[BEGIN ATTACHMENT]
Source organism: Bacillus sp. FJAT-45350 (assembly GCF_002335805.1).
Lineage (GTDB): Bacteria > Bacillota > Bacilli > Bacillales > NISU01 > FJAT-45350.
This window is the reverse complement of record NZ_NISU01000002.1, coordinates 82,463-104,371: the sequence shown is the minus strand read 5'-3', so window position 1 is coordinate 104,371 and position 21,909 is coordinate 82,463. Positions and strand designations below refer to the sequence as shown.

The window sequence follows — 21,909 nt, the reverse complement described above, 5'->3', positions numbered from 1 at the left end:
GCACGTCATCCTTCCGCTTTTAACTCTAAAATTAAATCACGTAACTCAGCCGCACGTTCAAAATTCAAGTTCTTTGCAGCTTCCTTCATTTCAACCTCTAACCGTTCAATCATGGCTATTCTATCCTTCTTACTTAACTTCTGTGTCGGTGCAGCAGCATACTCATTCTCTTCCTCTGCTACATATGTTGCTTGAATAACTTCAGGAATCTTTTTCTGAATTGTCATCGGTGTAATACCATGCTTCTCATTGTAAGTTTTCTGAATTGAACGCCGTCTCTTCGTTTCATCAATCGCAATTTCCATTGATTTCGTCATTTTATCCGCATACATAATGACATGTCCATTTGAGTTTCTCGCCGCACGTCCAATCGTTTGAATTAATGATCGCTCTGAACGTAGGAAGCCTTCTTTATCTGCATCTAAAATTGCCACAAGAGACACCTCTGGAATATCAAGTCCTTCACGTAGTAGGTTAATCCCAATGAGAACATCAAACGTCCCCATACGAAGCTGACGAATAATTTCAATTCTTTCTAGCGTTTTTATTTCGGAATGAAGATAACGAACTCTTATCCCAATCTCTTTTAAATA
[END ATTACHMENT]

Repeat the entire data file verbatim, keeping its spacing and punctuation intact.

Source organism: Bacillus sp. FJAT-45350 (assembly GCF_002335805.1).
Lineage (GTDB): Bacteria > Bacillota > Bacilli > Bacillales > NISU01 > FJAT-45350.
This window is the reverse complement of record NZ_NISU01000002.1, coordinates 82,463-104,371: the sequence shown is the minus strand read 5'-3', so window position 1 is coordinate 104,371 and position 21,909 is coordinate 82,463. Positions and strand designations below refer to the sequence as shown.

The window sequence follows — 21,909 nt, the reverse complement described above, 5'->3', positions numbered from 1 at the left end:
GCACGTCATCCTTCCGCTTTTAACTCTAAAATTAAATCACGTAACTCAGCCGCACGTTCAAAATTCAAGTTCTTTGCAGCTTCCTTCATTTCAACCTCTAACCGTTCAATCATGGCTATTCTATCCTTCTTACTTAACTTCTGTGTCGGTGCAGCAGCATACTCATTCTCTTCCTCTGCTACATATGTTGCTTGAATAACTTCAGGAATCTTTTTCTGAATTGTCATCGGTGTAATACCATGCTTCTCATTGTAAGTTTTCTGAATTGAACGCCGTCTCTTCGTTTCATCAATCGCAATTTCCATTGATTTCGTCATTTTATCCGCATACATAATGACATGTCCATTTGAGTTTCTCGCCGCACGTCCAATCGTTTGAATTAATGATCGCTCTGAACGTAGGAAGCCTTCTTTATCTGCATCTAAAATTGCCACAAGAGACACCTCTGGAATATCAAGTCCTTCACGTAGTAGGTTAATCCCAATGAGAACATCAAACGTCCCCATACGAAGCTGACGAATAATTTCAATTCTTTCTAGCGTTTTTATTTCGGAATGAAGATAACGAACTCTTATCCCAATCTCTTTTAAATA